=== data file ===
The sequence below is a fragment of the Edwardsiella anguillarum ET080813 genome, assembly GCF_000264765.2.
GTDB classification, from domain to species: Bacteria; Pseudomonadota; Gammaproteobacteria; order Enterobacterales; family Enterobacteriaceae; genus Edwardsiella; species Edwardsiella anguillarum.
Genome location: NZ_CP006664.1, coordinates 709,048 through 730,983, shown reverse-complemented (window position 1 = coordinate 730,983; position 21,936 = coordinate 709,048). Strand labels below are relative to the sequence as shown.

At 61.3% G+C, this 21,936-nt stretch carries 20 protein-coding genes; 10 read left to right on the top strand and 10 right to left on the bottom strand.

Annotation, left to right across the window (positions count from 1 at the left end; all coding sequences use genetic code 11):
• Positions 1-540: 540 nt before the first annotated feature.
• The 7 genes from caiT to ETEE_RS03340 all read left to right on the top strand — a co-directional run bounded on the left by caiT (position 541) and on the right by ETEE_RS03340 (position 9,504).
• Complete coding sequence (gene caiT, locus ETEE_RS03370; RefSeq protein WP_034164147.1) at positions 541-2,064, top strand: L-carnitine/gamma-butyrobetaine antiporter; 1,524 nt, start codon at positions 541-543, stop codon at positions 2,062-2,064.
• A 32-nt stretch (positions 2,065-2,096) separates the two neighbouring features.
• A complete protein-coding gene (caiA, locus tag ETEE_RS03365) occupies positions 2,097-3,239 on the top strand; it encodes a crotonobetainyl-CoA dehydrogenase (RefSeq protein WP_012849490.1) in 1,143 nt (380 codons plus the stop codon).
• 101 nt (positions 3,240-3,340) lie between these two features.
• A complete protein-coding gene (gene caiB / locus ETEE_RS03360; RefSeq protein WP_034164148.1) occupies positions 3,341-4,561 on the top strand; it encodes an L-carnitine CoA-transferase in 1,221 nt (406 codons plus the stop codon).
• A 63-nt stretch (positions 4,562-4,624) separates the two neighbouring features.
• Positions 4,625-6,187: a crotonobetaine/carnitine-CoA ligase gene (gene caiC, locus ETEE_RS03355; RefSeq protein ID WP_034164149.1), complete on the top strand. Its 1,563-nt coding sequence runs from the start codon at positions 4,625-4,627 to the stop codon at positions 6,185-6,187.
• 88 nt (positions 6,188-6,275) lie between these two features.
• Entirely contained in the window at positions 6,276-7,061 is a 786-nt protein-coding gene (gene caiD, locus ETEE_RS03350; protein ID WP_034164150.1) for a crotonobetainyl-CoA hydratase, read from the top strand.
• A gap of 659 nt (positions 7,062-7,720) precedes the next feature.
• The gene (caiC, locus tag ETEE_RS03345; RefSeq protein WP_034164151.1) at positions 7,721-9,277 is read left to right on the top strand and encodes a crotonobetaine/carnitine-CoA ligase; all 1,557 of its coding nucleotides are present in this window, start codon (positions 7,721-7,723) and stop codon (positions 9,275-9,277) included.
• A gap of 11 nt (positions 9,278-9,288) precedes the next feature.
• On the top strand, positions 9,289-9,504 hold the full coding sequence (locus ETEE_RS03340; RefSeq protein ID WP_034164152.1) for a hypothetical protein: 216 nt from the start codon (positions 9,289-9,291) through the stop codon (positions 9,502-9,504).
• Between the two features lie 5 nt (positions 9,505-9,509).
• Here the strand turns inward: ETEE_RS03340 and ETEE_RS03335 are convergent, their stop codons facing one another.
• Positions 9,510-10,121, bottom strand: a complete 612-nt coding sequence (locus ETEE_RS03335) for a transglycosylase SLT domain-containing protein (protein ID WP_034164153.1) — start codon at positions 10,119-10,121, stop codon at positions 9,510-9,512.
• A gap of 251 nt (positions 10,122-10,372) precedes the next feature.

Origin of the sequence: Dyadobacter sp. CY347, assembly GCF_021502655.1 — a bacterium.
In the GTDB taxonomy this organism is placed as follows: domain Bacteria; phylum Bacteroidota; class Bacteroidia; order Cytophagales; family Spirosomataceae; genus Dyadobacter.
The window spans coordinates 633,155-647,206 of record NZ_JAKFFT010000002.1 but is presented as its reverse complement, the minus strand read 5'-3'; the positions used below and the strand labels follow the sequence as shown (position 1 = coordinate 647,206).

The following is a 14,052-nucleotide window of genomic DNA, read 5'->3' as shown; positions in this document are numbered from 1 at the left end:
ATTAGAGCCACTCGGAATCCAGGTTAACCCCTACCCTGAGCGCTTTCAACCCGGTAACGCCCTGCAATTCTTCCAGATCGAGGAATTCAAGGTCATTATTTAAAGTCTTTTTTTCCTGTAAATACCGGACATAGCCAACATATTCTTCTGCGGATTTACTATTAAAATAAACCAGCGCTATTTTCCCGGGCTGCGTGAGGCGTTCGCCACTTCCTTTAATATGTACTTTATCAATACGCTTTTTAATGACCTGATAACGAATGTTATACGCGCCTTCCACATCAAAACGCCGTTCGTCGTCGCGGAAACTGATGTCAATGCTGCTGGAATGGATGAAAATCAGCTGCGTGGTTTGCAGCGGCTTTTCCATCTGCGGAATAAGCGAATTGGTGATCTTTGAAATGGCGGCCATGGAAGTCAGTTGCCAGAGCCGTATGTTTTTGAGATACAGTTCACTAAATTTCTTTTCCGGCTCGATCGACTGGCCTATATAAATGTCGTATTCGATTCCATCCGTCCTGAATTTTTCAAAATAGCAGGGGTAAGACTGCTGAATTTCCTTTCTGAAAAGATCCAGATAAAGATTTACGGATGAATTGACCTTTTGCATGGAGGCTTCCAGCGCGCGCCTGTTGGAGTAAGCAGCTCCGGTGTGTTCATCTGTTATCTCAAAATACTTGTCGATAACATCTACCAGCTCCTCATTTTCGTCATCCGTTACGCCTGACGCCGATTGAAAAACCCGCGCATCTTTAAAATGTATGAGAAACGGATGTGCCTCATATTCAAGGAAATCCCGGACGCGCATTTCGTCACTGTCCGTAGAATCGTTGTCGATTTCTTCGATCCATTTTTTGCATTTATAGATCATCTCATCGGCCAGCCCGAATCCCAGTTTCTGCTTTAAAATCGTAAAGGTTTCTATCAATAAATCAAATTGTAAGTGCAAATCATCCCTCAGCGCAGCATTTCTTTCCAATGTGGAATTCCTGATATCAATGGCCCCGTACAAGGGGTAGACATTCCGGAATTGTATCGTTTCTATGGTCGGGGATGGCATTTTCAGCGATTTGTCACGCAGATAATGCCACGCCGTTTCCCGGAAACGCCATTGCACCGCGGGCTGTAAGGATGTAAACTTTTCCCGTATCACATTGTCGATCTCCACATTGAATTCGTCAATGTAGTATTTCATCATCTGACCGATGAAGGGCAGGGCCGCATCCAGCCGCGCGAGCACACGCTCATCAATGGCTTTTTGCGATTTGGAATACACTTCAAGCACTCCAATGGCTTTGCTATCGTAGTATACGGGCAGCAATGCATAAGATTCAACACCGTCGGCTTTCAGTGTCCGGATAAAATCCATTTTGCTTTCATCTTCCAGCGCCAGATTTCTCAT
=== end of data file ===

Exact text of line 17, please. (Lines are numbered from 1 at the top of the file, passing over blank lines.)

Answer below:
• A gap of 659 nt (positions 7,062-7,720) precedes the next feature.